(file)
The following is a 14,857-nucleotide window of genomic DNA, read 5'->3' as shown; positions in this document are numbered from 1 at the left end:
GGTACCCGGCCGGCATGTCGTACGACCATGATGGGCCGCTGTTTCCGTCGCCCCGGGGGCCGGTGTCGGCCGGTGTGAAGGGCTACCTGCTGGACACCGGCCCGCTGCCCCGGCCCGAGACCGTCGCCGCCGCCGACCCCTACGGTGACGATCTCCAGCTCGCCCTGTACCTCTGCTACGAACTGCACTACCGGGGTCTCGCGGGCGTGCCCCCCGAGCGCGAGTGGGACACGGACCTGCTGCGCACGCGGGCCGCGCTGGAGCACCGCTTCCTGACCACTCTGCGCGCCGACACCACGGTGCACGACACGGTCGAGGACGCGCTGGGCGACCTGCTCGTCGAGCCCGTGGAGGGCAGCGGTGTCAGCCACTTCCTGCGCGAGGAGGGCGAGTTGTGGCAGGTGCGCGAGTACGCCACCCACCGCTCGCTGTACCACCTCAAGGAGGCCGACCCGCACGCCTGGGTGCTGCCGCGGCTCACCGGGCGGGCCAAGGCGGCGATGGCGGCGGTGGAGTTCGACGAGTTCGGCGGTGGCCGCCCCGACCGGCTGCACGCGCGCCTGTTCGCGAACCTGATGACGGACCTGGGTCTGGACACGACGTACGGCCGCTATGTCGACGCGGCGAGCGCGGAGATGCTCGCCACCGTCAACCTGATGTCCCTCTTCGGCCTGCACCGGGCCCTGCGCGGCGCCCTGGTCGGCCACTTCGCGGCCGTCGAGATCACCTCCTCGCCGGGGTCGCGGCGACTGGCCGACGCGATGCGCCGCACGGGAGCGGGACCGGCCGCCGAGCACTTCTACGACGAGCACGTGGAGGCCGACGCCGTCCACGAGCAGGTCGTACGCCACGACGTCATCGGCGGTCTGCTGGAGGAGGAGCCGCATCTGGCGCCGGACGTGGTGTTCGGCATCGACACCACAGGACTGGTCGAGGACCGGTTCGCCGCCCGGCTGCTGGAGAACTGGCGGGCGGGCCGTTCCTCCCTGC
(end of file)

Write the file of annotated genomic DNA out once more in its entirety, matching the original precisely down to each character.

The following is a 14,857-nucleotide window of genomic DNA, read 5'->3' as shown; positions in this document are numbered from 1 at the left end:
GGTACCCGGCCGGCATGTCGTACGACCATGATGGGCCGCTGTTTCCGTCGCCCCGGGGGCCGGTGTCGGCCGGTGTGAAGGGCTACCTGCTGGACACCGGCCCGCTGCCCCGGCCCGAGACCGTCGCCGCCGCCGACCCCTACGGTGACGATCTCCAGCTCGCCCTGTACCTCTGCTACGAACTGCACTACCGGGGTCTCGCGGGCGTGCCCCCCGAGCGCGAGTGGGACACGGACCTGCTGCGCACGCGGGCCGCGCTGGAGCACCGCTTCCTGACCACTCTGCGCGCCGACACCACGGTGCACGACACGGTCGAGGACGCGCTGGGCGACCTGCTCGTCGAGCCCGTGGAGGGCAGCGGTGTCAGCCACTTCCTGCGCGAGGAGGGCGAGTTGTGGCAGGTGCGCGAGTACGCCACCCACCGCTCGCTGTACCACCTCAAGGAGGCCGACCCGCACGCCTGGGTGCTGCCGCGGCTCACCGGGCGGGCCAAGGCGGCGATGGCGGCGGTGGAGTTCGACGAGTTCGGCGGTGGCCGCCCCGACCGGCTGCACGCGCGCCTGTTCGCGAACCTGATGACGGACCTGGGTCTGGACACGACGTACGGCCGCTATGTCGACGCGGCGAGCGCGGAGATGCTCGCCACCGTCAACCTGATGTCCCTCTTCGGCCTGCACCGGGCCCTGCGCGGCGCCCTGGTCGGCCACTTCGCGGCCGTCGAGATCACCTCCTCGCCGGGGTCGCGGCGACTGGCCGACGCGATGCGCCGCACGGGAGCGGGACCGGCCGCCGAGCACTTCTACGACGAGCACGTGGAGGCCGACGCCGTCCACGAGCAGGTCGTACGCCACGACGTCATCGGCGGTCTGCTGGAGGAGGAGCCGCATCTGGCGCCGGACGTGGTGTTCGGCATCGACACCACAGGACTGGTCGAGGACCGGTTCGCCGCCCGGCTGCTGGAGAACTGGCGGGCGGGCCGTTCCTCCCTGC